Most of the time, you’ll find that you don’t have a good answer to this question. Then, you can immediately start assigning such thoughts less importance. With self-awareness, you can acknowledge that your negative thoughts are present and realize that you don’t agree with them.[2] They’re just thoughts, after all.

    2. Be Honest

    A lie that self-consciousness might tell is that there’s one way to act or feel. Honestly, though, everyone else is just figuring life out as well. There isn’t a preferred way to show up to an event, gathering, or public place. What you can do is be honest with your feelings and thoughts.[3]

    If you feel offended by something someone says, you don’t have to smile to be polite or laugh to fit in with the crowd. Instead, you can politely say why you disagree or excuse yourself and find a group of people who you relate to better. If you’re nervous, don’t overcompensate by trying to look relaxed and casual — it’ll be obvious you’re putting on a front. Instead, nothing is more endearing than saying, “I’m a little nervous!” to a room of people who probably feel the exact same way.

    On the same note, if you don’t understand why someone wants you to do something, question it. You can do this at work, at home, or even with people you don’t know well. Nobody should force you to do something you don’t want to do.

    Also, even if you’re willing to do what’s asked of you, there’s nothing wrong with asking for more clarification. People will realize that you’re not a person to be bossed around.

    3. Understand Why You’re Struggling at Work

    Being self-conscious at work can get in the way of your daily responsibilities, your relationships with co-workers, and even your career as a whole. If you’re facing some sort of conflict but you’re too nervous to speak up, you may be at the whim of what happens to you instead of taking some control.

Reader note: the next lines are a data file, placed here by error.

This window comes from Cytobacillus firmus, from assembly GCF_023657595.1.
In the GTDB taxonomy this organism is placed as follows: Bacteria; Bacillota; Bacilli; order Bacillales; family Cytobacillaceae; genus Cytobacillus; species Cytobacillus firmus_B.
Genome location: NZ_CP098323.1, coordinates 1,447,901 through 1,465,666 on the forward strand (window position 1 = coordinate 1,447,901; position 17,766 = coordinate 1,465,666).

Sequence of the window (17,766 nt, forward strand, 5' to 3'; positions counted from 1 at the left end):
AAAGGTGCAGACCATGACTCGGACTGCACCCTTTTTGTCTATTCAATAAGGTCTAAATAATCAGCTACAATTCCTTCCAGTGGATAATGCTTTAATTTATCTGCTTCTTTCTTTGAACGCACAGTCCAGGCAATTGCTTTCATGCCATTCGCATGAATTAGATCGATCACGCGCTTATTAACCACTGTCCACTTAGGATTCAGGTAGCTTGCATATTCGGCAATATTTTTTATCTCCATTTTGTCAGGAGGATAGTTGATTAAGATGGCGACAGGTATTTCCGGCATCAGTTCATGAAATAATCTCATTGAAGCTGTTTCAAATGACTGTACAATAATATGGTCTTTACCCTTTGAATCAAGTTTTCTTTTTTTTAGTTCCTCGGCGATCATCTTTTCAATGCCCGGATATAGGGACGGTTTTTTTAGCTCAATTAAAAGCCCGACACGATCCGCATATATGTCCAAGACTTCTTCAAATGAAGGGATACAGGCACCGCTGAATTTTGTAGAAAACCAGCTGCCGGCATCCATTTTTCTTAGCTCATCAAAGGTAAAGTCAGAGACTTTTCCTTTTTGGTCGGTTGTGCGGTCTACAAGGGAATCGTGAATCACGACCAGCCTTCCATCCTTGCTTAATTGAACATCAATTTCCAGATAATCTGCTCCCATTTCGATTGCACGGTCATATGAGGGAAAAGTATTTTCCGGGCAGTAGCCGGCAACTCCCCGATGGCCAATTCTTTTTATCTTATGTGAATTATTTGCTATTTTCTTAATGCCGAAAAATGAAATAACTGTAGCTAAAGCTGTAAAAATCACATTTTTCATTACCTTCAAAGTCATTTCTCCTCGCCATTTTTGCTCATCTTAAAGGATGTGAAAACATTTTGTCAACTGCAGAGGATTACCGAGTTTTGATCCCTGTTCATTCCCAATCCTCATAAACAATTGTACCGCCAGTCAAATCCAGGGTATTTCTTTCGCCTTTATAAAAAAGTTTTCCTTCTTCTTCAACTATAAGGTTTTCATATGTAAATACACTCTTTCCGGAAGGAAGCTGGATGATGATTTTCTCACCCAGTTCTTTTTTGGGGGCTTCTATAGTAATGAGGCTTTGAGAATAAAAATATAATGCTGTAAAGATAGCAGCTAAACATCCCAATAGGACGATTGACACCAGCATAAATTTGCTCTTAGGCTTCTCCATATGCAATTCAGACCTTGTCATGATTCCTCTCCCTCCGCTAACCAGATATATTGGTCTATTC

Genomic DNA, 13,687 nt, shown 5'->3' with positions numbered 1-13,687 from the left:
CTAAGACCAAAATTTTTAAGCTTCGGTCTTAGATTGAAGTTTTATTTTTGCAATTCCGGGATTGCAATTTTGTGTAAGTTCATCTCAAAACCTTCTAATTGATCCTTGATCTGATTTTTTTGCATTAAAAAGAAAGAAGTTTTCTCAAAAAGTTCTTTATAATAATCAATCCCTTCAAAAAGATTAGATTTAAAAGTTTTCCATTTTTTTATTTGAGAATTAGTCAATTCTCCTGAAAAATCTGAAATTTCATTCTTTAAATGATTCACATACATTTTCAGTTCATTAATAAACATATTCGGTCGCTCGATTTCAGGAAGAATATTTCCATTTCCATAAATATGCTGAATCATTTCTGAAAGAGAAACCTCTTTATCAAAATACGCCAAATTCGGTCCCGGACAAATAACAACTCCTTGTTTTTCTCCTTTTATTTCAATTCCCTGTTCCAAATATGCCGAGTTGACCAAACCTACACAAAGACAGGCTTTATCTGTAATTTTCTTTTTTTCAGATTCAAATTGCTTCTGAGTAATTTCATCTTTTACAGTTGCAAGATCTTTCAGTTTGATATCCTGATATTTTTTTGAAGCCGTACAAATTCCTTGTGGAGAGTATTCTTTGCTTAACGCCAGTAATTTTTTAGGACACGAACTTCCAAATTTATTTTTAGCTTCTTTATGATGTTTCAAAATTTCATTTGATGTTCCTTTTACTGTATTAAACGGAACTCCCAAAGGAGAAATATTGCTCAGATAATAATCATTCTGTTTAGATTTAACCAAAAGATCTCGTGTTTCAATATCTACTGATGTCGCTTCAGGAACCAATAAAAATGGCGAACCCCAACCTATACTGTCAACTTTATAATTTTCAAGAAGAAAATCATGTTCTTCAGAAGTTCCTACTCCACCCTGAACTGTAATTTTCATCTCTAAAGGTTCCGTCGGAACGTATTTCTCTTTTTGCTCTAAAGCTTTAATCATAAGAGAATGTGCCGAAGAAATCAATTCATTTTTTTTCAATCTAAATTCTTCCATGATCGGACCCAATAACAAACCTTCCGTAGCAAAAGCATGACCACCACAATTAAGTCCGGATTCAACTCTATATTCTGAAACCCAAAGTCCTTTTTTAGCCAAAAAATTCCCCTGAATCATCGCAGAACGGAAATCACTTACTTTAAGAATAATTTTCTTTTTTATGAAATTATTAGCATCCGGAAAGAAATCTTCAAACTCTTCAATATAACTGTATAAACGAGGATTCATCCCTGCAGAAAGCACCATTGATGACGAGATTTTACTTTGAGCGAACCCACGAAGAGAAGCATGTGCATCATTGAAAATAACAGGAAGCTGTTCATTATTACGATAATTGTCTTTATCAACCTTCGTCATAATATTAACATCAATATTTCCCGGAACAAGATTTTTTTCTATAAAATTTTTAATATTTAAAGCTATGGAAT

Advertising

    If you’re usually confident at work, you may be wondering where this new self-consciousness is coming from. It’s possible that you’re dealing with burnout.[4] Common signs are anxiety, fatigue and distraction, all of which can leave you feeling under-confident.

    4. Succeed at Something

    When you create success in your life, it’s easier to feel confident[5] and less self-conscious. If you feel self-conscious at work, finish the project that’s been looming over your head. If you feel self-conscious in the gym, complete an advanced workout class.

    Exposing yourself to what you’re scared of and then succeeding at it in some way (even just by finishing it) can do wonders for your self-esteem. The more confidence you build, the more likely you are to have more success in the future, which will create a cycle of confidence-building.

    5. Treat All of You — Not Just Your Self-Consciousness

    Trying to solve your self-consciousness alone may not treat the root of the problem. Instead, take a well-rounded approach to lower your self-consciousness and build confidence in areas where you may struggle.

    Even professional counselors are embracing this holistic type of treatment[6] because they feel that the health of the mind and body are inextricably linked. This approach combines physical, spiritual, and psychological components. Common activities and treatments include meditation, yoga, massage, and healthy changes to diet and exercise.

    If much of this is new to you, it will pay to give it a try. You never know how it will impact you.

    If you’re feeling self-conscious about how your body looks, a massage that makes you feel great could boost your confidence. If you try a new workout, you could have something exciting to talk about the next time you’re in a group setting.

    Putting yourself in a new situation and learning that you can get through it with grace can give you the confidence to get through all sorts of events and nerve-wracking moments.

    Advertising

    6. Make the Changes That Are Within Your Control

    Let’s say you walk into a room and you’re self-conscious about how you look. However, you may have put a lot of time and effort into your outfit. Even though it may stand out, this is how you have chosen to express yourself.